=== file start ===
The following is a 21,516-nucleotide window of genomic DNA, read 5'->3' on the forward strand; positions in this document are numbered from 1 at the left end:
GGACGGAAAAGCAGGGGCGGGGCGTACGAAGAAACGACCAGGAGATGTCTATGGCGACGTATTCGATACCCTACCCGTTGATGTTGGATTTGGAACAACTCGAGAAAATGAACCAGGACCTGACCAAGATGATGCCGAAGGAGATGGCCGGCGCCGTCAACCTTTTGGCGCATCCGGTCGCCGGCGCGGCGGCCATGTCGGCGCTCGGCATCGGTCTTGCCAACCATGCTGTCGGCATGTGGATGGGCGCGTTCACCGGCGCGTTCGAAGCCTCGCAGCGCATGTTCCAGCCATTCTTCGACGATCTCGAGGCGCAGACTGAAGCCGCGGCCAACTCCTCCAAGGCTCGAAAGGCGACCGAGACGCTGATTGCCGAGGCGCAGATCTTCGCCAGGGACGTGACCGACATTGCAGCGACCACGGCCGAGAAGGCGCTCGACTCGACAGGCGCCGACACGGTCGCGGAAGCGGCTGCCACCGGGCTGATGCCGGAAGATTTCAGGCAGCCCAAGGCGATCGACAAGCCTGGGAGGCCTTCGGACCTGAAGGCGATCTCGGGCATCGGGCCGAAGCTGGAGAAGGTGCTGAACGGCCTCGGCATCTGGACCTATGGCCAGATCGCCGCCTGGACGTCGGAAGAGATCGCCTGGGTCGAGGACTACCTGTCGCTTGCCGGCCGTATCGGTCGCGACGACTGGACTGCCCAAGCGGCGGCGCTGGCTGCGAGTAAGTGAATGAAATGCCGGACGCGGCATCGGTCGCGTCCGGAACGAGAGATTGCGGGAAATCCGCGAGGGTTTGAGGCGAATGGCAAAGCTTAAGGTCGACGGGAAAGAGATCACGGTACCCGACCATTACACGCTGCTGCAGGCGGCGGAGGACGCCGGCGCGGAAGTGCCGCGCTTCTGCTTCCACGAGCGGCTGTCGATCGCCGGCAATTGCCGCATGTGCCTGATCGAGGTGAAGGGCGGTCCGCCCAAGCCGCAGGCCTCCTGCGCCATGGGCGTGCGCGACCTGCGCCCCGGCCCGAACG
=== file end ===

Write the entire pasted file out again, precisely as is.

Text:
The following is a 21,516-nucleotide window of genomic DNA, read 5'->3' on the forward strand; positions in this document are numbered from 1 at the left end:
GGACGGAAAAGCAGGGGCGGGGCGTACGAAGAAACGACCAGGAGATGTCTATGGCGACGTATTCGATACCCTACCCGTTGATGTTGGATTTGGAACAACTCGAGAAAATGAACCAGGACCTGACCAAGATGATGCCGAAGGAGATGGCCGGCGCCGTCAACCTTTTGGCGCATCCGGTCGCCGGCGCGGCGGCCATGTCGGCGCTCGGCATCGGTCTTGCCAACCATGCTGTCGGCATGTGGATGGGCGCGTTCACCGGCGCGTTCGAAGCCTCGCAGCGCATGTTCCAGCCATTCTTCGACGATCTCGAGGCGCAGACTGAAGCCGCGGCCAACTCCTCCAAGGCTCGAAAGGCGACCGAGACGCTGATTGCCGAGGCGCAGATCTTCGCCAGGGACGTGACCGACATTGCAGCGACCACGGCCGAGAAGGCGCTCGACTCGACAGGCGCCGACACGGTCGCGGAAGCGGCTGCCACCGGGCTGATGCCGGAAGATTTCAGGCAGCCCAAGGCGATCGACAAGCCTGGGAGGCCTTCGGACCTGAAGGCGATCTCGGGCATCGGGCCGAAGCTGGAGAAGGTGCTGAACGGCCTCGGCATCTGGACCTATGGCCAGATCGCCGCCTGGACGTCGGAAGAGATCGCCTGGGTCGAGGACTACCTGTCGCTTGCCGGCCGTATCGGTCGCGACGACTGGACTGCCCAAGCGGCGGCGCTGGCTGCGAGTAAGTGAATGAAATGCCGGACGCGGCATCGGTCGCGTCCGGAACGAGAGATTGCGGGAAATCCGCGAGGGTTTGAGGCGAATGGCAAAGCTTAAGGTCGACGGGAAAGAGATCACGGTACCCGACCATTACACGCTGCTGCAGGCGGCGGAGGACGCCGGCGCGGAAGTGCCGCGCTTCTGCTTCCACGAGCGGCTGTCGATCGCCGGCAATTGCCGCATGTGCCTGATCGAGGTGAAGGGCGGTCCGCCCAAGCCGCAGGCCTCCTGCGCCATGGGCGTGCGCGACCTGCGCCCCGGCCCGAACG